Salary Series Part Two: The Impact of Education on Marketing Salaries

This is the second in a three-part investigative research series on marketing salaries. Catch up on part 1 here.

In marketing, a highly practical and skills-based field, one might think that a master’s degree has no impact on earning potential.

One would be wrong.

Marketers who hold a master’s degree on average earn $30,000 more annually than their counterparts with a bachelor’s alone.

Of those marketers with a master’s degree, 55 percent earn over $105,000 annually, while only 39 percent of those with only a bachelor’s degree earn the same.

When considering the impact of education and location, we find that marketers with a master’s degree out earn their peers with only a Bachelor’s in all but one location, New York (See Figure 8).

 

Figure 4 Average Marketing Salaries by College Degree in Each Metro Area*

  • Washington DC: master’s outearned bachelor’s $121,956 to $95,212– a 22 percent difference.
  • Texas: master’s outearned bachelor’s $135,909 to $99,926– a 27 percent difference.
  • Other: master’s outearned bachelor’s $124,718 to $93,811– a 25 percent difference.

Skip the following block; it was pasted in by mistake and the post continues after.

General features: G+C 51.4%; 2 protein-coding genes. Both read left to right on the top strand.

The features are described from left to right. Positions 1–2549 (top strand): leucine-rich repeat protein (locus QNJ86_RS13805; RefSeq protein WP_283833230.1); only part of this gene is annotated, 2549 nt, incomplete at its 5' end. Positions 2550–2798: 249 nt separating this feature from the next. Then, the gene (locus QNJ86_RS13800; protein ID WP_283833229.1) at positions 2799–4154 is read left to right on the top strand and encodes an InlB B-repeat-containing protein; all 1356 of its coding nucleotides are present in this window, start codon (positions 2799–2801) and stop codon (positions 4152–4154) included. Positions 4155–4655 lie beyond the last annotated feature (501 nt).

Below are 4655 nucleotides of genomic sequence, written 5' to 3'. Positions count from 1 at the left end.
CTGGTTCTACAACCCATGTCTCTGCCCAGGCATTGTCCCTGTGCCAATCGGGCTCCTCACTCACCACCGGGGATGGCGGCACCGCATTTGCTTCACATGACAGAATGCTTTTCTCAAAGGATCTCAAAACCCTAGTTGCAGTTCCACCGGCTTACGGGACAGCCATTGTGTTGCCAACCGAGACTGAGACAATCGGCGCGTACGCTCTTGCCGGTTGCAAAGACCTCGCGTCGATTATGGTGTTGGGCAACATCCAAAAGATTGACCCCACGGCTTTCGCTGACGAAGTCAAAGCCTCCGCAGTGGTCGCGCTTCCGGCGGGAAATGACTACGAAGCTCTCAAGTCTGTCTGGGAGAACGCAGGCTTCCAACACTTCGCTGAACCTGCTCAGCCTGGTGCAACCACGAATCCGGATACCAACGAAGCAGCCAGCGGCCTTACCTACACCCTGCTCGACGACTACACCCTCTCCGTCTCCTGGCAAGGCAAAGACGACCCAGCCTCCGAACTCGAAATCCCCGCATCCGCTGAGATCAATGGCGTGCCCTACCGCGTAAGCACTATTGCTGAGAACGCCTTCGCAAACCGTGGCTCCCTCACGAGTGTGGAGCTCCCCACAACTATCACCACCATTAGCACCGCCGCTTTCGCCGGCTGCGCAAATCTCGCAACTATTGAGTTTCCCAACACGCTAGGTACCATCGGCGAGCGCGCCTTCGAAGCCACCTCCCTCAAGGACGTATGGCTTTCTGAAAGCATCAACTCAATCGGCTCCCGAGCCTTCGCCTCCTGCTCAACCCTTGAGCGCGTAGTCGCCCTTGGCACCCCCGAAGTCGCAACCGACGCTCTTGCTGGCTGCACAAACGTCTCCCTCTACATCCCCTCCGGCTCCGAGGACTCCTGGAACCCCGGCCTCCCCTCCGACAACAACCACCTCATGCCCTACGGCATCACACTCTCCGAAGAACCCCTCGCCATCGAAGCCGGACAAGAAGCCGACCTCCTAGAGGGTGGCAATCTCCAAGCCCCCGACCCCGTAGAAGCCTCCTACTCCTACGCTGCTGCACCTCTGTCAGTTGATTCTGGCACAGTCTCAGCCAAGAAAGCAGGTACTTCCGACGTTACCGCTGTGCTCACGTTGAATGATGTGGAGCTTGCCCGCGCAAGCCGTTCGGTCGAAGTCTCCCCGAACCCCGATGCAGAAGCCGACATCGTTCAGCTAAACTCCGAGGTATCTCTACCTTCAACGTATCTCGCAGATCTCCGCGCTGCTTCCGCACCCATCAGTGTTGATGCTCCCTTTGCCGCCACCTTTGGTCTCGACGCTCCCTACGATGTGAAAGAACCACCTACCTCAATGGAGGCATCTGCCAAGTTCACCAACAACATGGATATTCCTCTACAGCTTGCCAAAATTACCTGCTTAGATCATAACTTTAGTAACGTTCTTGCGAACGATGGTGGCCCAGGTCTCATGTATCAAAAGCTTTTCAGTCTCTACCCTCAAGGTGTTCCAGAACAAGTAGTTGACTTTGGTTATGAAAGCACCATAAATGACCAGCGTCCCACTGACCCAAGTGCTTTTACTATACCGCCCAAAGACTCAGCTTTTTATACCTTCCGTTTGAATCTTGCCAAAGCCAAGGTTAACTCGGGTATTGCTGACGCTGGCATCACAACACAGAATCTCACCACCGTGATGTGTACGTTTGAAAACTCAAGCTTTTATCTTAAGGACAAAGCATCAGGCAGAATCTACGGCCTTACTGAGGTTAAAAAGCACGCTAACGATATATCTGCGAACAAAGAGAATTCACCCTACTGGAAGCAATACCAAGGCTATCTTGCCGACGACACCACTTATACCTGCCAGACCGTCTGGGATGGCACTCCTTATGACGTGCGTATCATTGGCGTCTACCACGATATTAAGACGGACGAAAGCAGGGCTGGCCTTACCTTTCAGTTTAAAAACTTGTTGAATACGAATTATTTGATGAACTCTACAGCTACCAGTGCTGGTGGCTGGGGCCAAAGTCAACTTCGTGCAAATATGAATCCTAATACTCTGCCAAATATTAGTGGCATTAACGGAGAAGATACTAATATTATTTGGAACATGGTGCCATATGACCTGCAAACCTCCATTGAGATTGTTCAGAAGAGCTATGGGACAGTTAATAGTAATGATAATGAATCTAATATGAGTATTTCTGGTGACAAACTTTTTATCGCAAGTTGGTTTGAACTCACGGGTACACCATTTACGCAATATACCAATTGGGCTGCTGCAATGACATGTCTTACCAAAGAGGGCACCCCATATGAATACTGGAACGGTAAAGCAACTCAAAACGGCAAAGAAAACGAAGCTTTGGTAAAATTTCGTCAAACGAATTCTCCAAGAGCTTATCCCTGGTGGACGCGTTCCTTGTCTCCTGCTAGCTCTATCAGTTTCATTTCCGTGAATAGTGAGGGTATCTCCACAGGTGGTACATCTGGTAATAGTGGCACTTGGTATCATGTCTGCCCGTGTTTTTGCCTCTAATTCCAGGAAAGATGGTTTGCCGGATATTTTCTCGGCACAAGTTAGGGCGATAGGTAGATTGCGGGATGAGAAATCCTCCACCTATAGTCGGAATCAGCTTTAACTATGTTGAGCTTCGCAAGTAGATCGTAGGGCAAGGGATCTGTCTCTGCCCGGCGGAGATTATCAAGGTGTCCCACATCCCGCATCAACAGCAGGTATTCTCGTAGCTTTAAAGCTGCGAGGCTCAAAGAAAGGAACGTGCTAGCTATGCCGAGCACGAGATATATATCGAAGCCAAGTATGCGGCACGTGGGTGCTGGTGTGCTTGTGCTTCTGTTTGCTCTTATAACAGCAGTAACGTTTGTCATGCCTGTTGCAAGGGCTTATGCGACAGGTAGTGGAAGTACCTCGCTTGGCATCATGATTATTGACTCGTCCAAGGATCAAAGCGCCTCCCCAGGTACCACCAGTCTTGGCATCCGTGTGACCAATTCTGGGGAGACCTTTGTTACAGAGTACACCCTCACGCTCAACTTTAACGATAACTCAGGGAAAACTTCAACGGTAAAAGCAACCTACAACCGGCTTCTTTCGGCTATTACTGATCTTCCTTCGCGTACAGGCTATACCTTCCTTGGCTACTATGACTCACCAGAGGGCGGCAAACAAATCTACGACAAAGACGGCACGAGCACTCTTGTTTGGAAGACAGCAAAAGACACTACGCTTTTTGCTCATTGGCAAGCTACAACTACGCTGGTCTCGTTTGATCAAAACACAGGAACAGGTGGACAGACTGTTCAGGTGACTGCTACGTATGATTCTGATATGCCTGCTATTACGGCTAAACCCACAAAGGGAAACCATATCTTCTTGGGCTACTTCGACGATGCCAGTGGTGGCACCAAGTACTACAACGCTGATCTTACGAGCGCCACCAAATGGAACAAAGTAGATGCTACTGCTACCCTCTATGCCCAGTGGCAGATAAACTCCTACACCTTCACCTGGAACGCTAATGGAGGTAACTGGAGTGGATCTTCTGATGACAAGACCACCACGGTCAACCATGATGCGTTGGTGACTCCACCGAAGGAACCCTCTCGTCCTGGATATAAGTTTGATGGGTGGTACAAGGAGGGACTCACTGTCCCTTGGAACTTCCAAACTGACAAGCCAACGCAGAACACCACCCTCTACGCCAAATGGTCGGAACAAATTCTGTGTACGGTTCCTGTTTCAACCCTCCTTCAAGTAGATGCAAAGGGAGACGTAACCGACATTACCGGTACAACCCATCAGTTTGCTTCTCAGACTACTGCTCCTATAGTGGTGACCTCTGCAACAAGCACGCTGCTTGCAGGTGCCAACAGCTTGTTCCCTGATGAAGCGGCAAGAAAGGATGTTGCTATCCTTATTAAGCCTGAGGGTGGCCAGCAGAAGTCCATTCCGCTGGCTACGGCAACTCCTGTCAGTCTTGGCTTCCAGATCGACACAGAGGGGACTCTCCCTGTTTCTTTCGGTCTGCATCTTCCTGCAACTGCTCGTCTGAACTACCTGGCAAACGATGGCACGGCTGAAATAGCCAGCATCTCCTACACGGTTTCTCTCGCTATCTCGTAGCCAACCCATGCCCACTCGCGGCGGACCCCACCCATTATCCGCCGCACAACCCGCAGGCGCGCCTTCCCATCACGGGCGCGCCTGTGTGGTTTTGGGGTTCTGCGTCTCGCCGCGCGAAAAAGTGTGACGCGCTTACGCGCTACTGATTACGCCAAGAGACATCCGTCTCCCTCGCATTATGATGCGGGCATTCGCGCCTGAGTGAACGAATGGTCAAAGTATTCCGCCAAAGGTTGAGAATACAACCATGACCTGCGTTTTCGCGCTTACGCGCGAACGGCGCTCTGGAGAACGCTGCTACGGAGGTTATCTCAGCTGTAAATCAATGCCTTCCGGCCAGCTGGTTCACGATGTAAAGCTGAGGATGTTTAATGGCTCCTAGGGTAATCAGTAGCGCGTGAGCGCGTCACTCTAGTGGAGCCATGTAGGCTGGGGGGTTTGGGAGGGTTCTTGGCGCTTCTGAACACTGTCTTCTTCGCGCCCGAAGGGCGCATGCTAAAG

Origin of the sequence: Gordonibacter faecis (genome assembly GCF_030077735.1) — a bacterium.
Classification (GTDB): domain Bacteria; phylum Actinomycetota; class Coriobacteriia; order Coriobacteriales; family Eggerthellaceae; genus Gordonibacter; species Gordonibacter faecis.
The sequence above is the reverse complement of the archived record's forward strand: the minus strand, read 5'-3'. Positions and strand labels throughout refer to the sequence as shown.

• New York: bachelor’s outearned master’s $134,522 to $124,286, a 7 percent difference.

* McKinley Marketing Partners supports the marketing and creative staffing needs of organizations in New York, DC, Dallas, and Houston, as such those regions were spotlighted for the purposes of our salary report.  

Across the country in various cities, marketers with masters degrees or higher completed education outearn their counterparts who have a bachelor’s degree or less. For current college students studying marketing it may be worth the time and financial investment to get more education either before entering the job market or later after launching their careers.

In our final installment of the salary investigative research series, we will unpack the impact of location on salary and cost of living across several major cities in the United States.

 

Methodology  

McKinley Marketing Partners collaborated with a national market research agency to conduct a survey on marketing salaries.

The survey was open to marketing professionals across all industries throughout the U.S. from October 6 – October 30, 2017. Qualifying criteria for respondents included either working in a marketing role or experience working in a marketing function. A total of 329 marketing professionals completed the survey.  

by Mckinley Marketing Partners